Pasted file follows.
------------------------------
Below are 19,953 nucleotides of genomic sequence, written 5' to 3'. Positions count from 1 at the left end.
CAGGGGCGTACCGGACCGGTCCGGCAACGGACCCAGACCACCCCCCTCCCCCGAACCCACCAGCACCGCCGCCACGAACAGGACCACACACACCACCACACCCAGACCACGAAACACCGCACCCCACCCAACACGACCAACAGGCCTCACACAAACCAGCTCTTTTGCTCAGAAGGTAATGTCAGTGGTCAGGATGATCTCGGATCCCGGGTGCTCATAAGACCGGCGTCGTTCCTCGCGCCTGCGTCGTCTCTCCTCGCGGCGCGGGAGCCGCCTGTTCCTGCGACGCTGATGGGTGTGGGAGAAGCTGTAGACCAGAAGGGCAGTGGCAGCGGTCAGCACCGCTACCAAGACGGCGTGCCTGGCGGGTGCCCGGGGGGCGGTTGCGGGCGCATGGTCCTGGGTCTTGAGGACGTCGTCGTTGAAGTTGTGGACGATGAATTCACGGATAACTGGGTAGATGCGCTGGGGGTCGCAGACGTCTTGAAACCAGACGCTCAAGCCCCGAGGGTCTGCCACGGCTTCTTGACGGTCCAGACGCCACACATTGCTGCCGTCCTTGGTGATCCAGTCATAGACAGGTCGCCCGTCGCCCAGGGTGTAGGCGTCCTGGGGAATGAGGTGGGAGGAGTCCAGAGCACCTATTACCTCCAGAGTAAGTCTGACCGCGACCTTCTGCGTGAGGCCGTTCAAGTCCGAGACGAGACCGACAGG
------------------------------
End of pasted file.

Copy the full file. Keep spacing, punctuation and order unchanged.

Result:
Below are 19,953 nucleotides of genomic sequence, written 5' to 3'. Positions count from 1 at the left end.
CAGGGGCGTACCGGACCGGTCCGGCAACGGACCCAGACCACCCCCCTCCCCCGAACCCACCAGCACCGCCGCCACGAACAGGACCACACACACCACCACACCCAGACCACGAAACACCGCACCCCACCCAACACGACCAACAGGCCTCACACAAACCAGCTCTTTTGCTCAGAAGGTAATGTCAGTGGTCAGGATGATCTCGGATCCCGGGTGCTCATAAGACCGGCGTCGTTCCTCGCGCCTGCGTCGTCTCTCCTCGCGGCGCGGGAGCCGCCTGTTCCTGCGACGCTGATGGGTGTGGGAGAAGCTGTAGACCAGAAGGGCAGTGGCAGCGGTCAGCACCGCTACCAAGACGGCGTGCCTGGCGGGTGCCCGGGGGGCGGTTGCGGGCGCATGGTCCTGGGTCTTGAGGACGTCGTCGTTGAAGTTGTGGACGATGAATTCACGGATAACTGGGTAGATGCGCTGGGGGTCGCAGACGTCTTGAAACCAGACGCTCAAGCCCCGAGGGTCTGCCACGGCTTCTTGACGGTCCAGACGCCACACATTGCTGCCGTCCTTGGTGATCCAGTCATAGACAGGTCGCCCGTCGCCCAGGGTGTAGGCGTCCTGGGGAATGAGGTGGGAGGAGTCCAGAGCACCTATTACCTCCAGAGTAAGTCTGACCGCGACCTTCTGCGTGAGGCCGTTCAAGTCCGAGACGAGACCGACAGG